On review of an opinion of the Advisory Committee on Professional Ethics.
For modification: Chief Justice Wilentz and Justices Clifford, Handler, Pollock, O'Hern, Garibaldi and Stein. Opposed: none. The opinion of the Court was delivered by Handler, J.
The issue in this case is whether a municipal attorney may represent both the municipality and individual officials or employees of that municipality when all have been sued as co-defendants in a civil rights action under 42 U.S.C. § 1983. The Supreme Court's Advisory Committee on Professional Ethics (ACPE or Committee) ruled in Opinion 552 that it is never proper for an attorney simultaneously to represent a governmental entity and any of its officials or employees when they are co-defendants in such a civil rights action. We granted motions by interested parties for a meritorious review of Opinion 552. For the reasons stated in this opinion, we modify the determination of the ACPE.
Resolution of the ethics issues addressed by Opinion 552, 115 N.J.L.J. 96 (1985), requires an overview of 42 U.S.C. § 1983 and the kinds of law suits that may be brought under this enactment. The statute provides:
[E]very person, who under color of any statute, ordinance, regulation, custom or usage of any state or territory or the District of Columbia, subjects or causes to be subjected, any citizen of the United States or other person within the jurisdiction thereof to the deprivation of any rights, privileges or immunities secured by the Constitution and laws, shall be liable to the party injured in an action at law, suit in equity or other proper proceeding for redress.
The rights protected under this enactment are principally (1) due-process rights, (2) equal-protection rights, (3) privileges and immunities of citizens, (4) rights owing their existence to federal functions, and (5) rights created by federal statutes. C. J. Antineau, Federal Civil Rights (1971).
While § 1983 refers to the culpable party as "every person," local government entities, as well as their individual officials and employees, can be held accountable under § 1983. Monell v. New York City Dept of Soc. Servs., 436 U.S. 658, 98 S. Ct. 2018, 56 L. Ed. 2d 611, 635 (1978). To recover from an official or employee, it is enough to show that such a person acting under color of state law caused the deprivation of a federal right. Monroe v. Pape, 365 U.S. 167, 81 S. Ct. 473, 5 L. Ed. 2d 492 (1961). In contrast, local governmental bodies are liable under § 1983 only for wrongful actions that were taken to implement or execute a policy statement, ordinance, regulation, or decision officially adopted and promulgated by that body. Monell v. New York City Dept of Soc. Servs., supra. Significantly, local government bodies are not liable under § 1983 on a respondeat superior theory for every deprivation inflicted under color of state law by a local official. Id. 436 U.S. at 691, 98 S. Ct. at 2036, 56 L. Ed. 2d at 636. It is evident therefore that under varying circumstances an aggrieved person can sue either a local government official, or the government entity that employs the official, or both, and different remedial relief will be available in terms of the identities of the parties-defendant. When both an entity and official are named as defendants, a conflict of interest between them may arise. This actual or potential conflict of interest poses the ethical issue that is the crux of Opinion 552.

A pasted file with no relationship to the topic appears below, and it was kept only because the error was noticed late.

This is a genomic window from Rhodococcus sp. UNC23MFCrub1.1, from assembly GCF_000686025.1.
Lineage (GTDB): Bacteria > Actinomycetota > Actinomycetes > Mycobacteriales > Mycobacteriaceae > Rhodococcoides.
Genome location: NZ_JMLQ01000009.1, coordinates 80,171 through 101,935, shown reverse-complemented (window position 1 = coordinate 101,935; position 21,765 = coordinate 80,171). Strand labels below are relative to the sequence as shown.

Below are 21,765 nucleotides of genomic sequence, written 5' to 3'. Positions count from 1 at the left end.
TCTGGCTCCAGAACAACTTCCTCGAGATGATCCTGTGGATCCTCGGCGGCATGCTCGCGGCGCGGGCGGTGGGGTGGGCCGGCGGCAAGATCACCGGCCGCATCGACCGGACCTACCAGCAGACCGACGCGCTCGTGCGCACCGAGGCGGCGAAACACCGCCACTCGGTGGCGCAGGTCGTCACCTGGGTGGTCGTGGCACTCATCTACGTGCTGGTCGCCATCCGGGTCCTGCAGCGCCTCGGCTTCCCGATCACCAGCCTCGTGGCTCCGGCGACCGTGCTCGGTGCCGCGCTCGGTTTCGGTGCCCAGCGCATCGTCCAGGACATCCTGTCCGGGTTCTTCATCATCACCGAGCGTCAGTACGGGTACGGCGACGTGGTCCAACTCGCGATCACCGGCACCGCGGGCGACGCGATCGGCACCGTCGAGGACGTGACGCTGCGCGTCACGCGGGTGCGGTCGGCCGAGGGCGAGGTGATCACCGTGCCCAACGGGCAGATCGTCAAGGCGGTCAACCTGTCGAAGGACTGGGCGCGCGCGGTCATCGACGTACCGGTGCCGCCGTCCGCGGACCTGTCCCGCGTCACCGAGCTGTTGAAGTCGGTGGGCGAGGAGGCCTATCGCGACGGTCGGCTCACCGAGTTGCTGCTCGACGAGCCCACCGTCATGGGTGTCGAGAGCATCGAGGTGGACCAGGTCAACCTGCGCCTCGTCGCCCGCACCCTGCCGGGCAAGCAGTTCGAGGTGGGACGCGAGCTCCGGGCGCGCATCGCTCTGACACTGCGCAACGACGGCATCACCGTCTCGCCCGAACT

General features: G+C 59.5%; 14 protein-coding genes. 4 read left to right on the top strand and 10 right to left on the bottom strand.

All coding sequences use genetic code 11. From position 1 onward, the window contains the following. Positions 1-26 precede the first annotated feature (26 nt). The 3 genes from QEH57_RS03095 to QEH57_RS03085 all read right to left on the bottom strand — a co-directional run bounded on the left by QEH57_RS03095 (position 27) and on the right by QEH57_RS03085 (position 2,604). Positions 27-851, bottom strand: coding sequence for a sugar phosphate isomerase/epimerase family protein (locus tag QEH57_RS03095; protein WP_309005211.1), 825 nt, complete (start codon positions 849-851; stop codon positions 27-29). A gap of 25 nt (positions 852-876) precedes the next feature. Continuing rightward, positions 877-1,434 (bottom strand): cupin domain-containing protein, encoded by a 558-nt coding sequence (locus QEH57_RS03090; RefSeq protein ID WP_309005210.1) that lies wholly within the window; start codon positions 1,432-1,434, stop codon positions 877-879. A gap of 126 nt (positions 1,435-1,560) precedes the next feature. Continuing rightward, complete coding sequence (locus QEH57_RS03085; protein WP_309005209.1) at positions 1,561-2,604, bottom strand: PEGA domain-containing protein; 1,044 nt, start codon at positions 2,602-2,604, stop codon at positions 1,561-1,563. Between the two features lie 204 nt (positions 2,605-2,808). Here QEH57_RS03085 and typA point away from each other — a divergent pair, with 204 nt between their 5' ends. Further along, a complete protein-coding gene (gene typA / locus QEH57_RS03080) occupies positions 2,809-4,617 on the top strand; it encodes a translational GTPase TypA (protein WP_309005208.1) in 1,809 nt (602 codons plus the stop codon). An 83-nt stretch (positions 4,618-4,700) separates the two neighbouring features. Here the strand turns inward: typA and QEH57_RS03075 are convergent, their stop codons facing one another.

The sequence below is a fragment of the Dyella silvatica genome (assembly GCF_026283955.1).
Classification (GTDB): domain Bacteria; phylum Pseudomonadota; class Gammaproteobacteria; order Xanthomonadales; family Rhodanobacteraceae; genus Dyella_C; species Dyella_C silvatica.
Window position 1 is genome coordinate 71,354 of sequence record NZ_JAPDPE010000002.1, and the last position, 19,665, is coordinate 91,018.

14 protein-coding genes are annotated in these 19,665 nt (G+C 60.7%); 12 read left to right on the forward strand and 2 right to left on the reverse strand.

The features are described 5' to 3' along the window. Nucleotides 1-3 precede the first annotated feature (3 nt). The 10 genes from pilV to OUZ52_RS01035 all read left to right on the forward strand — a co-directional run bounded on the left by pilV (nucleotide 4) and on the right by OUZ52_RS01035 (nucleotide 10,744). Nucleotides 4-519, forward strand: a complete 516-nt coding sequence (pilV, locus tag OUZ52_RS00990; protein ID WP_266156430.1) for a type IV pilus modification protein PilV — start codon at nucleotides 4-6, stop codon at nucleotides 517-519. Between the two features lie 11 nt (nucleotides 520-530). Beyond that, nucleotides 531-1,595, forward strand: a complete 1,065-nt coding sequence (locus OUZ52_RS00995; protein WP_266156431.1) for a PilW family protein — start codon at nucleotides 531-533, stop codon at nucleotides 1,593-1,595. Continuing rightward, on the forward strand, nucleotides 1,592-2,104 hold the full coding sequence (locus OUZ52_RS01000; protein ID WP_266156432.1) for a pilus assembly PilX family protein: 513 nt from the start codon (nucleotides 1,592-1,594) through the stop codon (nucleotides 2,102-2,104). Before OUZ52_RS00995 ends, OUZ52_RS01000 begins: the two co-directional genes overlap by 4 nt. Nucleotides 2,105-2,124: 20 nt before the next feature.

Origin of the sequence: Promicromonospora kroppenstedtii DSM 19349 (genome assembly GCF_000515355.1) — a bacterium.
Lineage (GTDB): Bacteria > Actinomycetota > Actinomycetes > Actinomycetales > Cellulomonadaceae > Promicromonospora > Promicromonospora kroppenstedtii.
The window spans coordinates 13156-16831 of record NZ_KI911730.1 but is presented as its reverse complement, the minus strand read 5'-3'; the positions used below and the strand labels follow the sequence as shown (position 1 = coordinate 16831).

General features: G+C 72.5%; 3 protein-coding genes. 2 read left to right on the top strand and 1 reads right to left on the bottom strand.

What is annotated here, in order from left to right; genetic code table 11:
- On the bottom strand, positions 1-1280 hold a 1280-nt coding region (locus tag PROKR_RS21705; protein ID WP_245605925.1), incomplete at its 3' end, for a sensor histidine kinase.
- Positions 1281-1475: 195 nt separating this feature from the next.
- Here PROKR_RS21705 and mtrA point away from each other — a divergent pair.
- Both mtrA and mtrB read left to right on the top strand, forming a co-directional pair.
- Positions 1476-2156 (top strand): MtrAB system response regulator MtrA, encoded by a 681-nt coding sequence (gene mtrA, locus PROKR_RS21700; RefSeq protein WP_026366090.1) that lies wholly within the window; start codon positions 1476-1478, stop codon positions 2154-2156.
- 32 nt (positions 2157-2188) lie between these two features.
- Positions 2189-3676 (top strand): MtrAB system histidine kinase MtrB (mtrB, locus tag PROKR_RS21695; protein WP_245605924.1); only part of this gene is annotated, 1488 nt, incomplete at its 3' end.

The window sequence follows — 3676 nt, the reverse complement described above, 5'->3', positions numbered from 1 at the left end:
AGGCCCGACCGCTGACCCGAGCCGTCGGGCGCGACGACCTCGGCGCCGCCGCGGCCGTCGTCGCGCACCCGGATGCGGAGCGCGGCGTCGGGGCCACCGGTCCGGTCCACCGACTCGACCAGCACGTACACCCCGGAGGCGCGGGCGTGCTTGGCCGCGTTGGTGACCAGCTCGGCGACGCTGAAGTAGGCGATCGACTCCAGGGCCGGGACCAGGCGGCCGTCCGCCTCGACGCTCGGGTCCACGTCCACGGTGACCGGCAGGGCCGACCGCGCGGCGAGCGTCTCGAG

In a § 1983 suit against both the governmental entity and individual government officials, the governmental entity, in an effort to shift liability, may claim that the assertedly wrongful conduct of the individuals was unauthorized and outside the scope of the employment. Conversely, in his or her defense, an employee-defendant may claim that the alleged offending conduct was taken pursuant to an official governmental policy or directive and that the governmental entity is the party properly responsible and ultimately liable. Thus, under the defenses asserted or available, one party-defendant may seek to avoid or lessen its exposure at the expense of the other.
The Committee in Opinion 552 recognized that where a governmental official or employee has been named as a co-defendant in a § 1983 civil rights action against a municipality, the attorney who undertakes representation of both defendants may be in a situation of potential conflict. Indeed, the Committee was of the view that a potential conflict of interests was almost invariably present in these situations, and therefore such potential conflicts could be overcome effectively only by an absolute prohibition against multiple representations. The Committee considered that an alternative approach consisting of an ad hoc avoidance of conflicts of interest on an individual, case-by-case basis was too uncertain and inconsistent to be the basis for a satisfactory and workable rule. Ibid.
We agree with the Committee that there is undoubtedly a concern here for potential conflicts. However in view of the fact that in certain § 1983 actions no conflict of interest problems will ever exist, or that in others the cause may be summarily disposed without factual controversy as to the respective roles of the defendants, an absolute rule requiring separate counsel at the initial pleading stages is not required to adhere to traditional ethical precepts. We believe that where a potential conflict of interests may be present, it is not necessary to abandon the ethics guidelines of the Rules of Professional Conduct, which control generally the responsibility of attorneys
confronted with conflicts of interests in the ...